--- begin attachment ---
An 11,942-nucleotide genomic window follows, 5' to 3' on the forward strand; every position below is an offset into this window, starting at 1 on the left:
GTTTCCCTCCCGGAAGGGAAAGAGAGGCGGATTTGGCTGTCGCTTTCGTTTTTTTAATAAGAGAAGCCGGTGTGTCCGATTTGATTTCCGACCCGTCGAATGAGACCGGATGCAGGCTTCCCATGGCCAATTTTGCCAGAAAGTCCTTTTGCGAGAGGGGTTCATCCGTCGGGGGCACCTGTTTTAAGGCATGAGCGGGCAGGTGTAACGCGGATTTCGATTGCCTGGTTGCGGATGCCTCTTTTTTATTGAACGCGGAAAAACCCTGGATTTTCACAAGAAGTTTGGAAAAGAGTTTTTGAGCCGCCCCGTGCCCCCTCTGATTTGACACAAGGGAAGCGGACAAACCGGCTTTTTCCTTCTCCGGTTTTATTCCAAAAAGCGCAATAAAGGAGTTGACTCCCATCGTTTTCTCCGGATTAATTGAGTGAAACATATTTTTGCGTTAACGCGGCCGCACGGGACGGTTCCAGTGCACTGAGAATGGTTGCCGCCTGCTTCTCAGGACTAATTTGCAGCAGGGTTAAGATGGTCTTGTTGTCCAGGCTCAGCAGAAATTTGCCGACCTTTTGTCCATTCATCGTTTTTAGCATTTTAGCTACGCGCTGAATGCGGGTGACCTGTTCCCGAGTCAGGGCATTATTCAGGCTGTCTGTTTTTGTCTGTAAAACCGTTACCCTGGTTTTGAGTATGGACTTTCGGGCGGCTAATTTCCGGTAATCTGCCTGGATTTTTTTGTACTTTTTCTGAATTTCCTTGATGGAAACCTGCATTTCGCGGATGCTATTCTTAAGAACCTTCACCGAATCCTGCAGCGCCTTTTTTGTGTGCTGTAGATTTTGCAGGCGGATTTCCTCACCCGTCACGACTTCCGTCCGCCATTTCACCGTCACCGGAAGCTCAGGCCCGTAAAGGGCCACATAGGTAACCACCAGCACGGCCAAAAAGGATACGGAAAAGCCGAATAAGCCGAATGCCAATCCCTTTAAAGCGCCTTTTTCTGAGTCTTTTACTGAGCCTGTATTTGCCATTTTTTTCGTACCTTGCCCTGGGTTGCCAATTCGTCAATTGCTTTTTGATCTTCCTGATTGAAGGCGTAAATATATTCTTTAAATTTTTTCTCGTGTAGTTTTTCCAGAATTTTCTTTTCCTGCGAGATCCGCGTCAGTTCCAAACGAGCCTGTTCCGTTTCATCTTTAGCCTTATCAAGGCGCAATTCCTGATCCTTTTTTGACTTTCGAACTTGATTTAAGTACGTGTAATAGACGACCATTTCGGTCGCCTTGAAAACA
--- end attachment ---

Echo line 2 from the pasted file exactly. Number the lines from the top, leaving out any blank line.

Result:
GTTTCCCTCCCGGAAGGGAAAGAGAGGCGGATTTGGCTGTCGCTTTCGTTTTTTTAATAAGAGAAGCCGGTGTGTCCGATTTGATTTCCGACCCGTCGAATGAGACCGGATGCAGGCTTCCCATGGCCAATTTTGCCAGAAAGTCCTTTTGCGAGAGGGGTTCATCCGTCGGGGGCACCTGTTTTAAGGCATGAGCGGGCAGGTGTAACGCGGATTTCGATTGCCTGGTTGCGGATGCCTCTTTTTTATTGAACGCGGAAAAACCCTGGATTTTCACAAGAAGTTTGGAAAAGAGTTTTTGAGCCGCCCCGTGCCCCCTCTGATTTGACACAAGGGAAGCGGACAAACCGGCTTTTTCCTTCTCCGGTTTTATTCCAAAAAGCGCAATAAAGGAGTTGACTCCCATCGTTTTCTCCGGATTAATTGAGTGAAACATATTTTTGCGTTAACGCGGCCGCACGGGACGGTTCCAGTGCACTGAGAATGGTTGCCGCCTGCTTCTCAGGACTAATTTGCAGCAGGGTTAAGATGGTCTTGTTGTCCAGGCTCAGCAGAAATTTGCCGACCTTTTGTCCATTCATCGTTTTTAGCATTTTAGCTACGCGCTGAATGCGGGTGACCTGTTCCCGAGTCAGGGCATTATTCAGGCTGTCTGTTTTTGTCTGTAAAACCGTTACCCTGGTTTTGAGTATGGACTTTCGGGCGGCTAATTTCCGGTAATCTGCCTGGATTTTTTTGTACTTTTTCTGAATTTCCTTGATGGAAACCTGCATTTCGCGGATGCTATTCTTAAGAACCTTCACCGAATCCTGCAGCGCCTTTTTTGTGTGCTGTAGATTTTGCAGGCGGATTTCCTCACCCGTCACGACTTCCGTCCGCCATTTCACCGTCACCGGAAGCTCAGGCCCGTAAAGGGCCACATAGGTAACCACCAGCACGGCCAAAAAGGATACGGAAAAGCCGAATAAGCCGAATGCCAATCCCTTTAAAGCGCCTTTTTCTGAGTCTTTTACTGAGCCTGTATTTGCCATTTTTTTCGTACCTTGCCCTGGGTTGCCAATTCGTCAATTGCTTTTTGATCTTCCTGATTGAAGGCGTAAATATATTCTTTAAATTTTTTCTCGTGTAGTTTTTCCAGAATTTTCTTTTCCTGCGAGATCCGCGTCAGTTCCAAACGAGCCTGTTCCGTTTCATCTTTAGCCTTATCAAGGCGCAATTCCTGATCCTTTTTTGACTTTCGAACTTGATTTAAGTACGTGTAATAGACGACCATTTCGGTCGCCTTGAAAACA